Head Injuries May Prematurely Age the Brain, Study Suggests

Head Injuries May Prematurely Age the Brain, Study Suggests

Head Injuries May Prematurely Age the Brain, Study Suggests

Researchers hope computer model could predict early problems from injuries

SOURCE: Imperial College London, news release, March 25, 2015

WEDNESDAY, April 1, 2015 (HealthDay News) -- Serious head injuries may lead to premature brain aging, a new British study suggests.

"Traumatic brain injury is not a static event. It can set off secondary processes, possibly related to inflammation, that can cause more damage in the brain for years afterwards, and may contribute to the development of Alzheimer's or other forms of dementia," study leader Dr. James Cole, from Imperial College London, said in a college news release.

Researchers looked at brain scans from 99 people who suffered traumatic brain injuries from traffic crashes, falls or assaults. After their injuries, they had persistent neurological problems. Their brain scans were taken between one month and 46 years after their injuries, according to the researchers. These scans were compared to brain scans of healthy people.

The researchers also created a computer model using measures of the brain's white matter and gray matter to estimate a person's brain age. They said it's known that head injuries increase the risk of age-related brain conditions, such as dementia. The computer model would serve as a screening tool to identify brain injury patients at risk of developing problems.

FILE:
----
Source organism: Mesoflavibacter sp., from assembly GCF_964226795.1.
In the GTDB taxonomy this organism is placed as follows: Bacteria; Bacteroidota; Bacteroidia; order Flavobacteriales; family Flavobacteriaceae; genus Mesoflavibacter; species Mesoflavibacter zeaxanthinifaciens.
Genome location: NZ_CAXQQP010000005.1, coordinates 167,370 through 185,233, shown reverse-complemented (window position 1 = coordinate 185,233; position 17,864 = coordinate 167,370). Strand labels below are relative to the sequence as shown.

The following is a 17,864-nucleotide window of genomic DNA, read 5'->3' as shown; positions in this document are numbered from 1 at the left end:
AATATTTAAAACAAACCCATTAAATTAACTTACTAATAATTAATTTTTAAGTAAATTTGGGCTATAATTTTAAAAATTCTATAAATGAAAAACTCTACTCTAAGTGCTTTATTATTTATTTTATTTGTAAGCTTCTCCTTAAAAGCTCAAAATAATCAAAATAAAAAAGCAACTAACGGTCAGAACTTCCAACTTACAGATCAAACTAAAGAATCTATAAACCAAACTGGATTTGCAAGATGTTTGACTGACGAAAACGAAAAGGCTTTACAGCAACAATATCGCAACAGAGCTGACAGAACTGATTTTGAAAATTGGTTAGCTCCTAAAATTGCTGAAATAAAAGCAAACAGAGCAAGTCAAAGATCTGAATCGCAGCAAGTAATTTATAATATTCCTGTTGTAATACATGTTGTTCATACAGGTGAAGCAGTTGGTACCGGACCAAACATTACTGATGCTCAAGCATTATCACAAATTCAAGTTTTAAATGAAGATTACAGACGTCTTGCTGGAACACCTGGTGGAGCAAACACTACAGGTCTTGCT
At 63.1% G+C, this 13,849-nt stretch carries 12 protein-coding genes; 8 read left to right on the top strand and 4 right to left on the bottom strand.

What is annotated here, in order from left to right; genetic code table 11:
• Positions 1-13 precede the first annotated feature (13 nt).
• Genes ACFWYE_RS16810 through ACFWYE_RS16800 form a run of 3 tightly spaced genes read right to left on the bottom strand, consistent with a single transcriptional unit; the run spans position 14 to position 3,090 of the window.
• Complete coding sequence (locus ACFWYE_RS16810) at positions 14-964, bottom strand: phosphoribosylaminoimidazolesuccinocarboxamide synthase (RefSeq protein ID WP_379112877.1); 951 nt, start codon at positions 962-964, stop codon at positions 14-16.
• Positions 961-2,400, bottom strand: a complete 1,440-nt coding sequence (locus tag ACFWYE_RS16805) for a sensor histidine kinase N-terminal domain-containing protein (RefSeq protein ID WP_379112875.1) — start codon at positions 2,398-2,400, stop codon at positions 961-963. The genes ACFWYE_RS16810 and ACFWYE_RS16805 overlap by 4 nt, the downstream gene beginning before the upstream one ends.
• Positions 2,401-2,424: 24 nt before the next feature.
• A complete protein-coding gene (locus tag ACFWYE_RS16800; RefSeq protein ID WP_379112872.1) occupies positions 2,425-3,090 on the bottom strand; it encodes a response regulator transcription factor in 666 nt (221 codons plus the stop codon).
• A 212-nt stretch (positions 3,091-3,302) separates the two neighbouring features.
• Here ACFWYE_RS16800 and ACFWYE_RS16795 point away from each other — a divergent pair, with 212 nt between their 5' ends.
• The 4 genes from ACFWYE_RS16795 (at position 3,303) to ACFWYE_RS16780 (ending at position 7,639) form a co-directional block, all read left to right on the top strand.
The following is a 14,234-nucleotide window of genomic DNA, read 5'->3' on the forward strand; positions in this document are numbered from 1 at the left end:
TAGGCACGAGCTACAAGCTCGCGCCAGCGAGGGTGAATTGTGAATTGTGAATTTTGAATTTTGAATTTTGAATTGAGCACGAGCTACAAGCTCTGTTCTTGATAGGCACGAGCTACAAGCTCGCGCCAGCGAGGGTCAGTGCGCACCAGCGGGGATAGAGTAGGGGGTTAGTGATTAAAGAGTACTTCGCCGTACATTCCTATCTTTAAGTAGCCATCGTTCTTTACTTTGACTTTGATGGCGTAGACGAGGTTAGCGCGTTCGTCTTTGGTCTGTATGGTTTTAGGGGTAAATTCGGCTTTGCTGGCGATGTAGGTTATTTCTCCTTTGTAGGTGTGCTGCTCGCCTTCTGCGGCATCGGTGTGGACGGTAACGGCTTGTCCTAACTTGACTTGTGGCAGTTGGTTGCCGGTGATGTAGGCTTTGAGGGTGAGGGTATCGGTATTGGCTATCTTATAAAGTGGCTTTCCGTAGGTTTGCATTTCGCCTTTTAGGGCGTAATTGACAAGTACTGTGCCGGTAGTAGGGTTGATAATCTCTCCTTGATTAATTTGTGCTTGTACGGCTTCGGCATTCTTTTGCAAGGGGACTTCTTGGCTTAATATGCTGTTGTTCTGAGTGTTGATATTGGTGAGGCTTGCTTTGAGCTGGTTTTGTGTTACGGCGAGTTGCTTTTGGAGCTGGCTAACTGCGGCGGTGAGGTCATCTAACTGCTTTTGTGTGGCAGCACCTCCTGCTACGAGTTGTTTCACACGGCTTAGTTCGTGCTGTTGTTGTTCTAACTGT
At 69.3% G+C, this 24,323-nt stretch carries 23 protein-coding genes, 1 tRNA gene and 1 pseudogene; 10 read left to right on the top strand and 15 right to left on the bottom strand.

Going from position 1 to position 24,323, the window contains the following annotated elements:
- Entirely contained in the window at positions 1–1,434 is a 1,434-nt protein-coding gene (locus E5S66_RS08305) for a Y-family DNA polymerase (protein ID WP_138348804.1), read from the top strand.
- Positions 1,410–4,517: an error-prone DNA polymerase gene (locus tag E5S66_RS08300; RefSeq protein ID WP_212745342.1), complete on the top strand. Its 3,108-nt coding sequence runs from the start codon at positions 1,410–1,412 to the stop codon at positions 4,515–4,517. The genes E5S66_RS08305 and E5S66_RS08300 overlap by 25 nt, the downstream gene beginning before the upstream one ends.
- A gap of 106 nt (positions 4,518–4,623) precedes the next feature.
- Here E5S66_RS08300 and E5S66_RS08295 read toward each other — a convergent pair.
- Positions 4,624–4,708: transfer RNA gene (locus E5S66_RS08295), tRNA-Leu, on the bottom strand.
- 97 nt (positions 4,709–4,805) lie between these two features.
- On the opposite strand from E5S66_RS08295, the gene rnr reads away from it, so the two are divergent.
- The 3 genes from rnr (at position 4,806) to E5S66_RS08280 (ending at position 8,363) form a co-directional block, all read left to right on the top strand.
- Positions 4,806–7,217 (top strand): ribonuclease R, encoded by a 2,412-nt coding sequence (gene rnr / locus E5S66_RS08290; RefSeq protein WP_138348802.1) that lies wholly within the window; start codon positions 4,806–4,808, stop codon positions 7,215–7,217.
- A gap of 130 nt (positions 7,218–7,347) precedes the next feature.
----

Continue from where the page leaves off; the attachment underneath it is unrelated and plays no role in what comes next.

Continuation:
The study found that the brains of the people with head injuries showed changes in structure that resembled those in older people. On average, their brains appeared to be about five years older than their actual age, estimated using the computer model.

The study appears in the April issue of the Annals of Neurology.

The brain age prediction model might also be used to screen seemingly healthy people.

"We want to do a study where we use the program to estimate brain age in healthy people, then see if the ones with 'old brains' are more likely to get neurodegenerative diseases. If it works, we could use it to identify people at high risk, enroll them in trials and potentially prescribe treatments that might stave off disease," Cole said.

More information

The American Academy of Family Physicians has more about traumatic brain injury.

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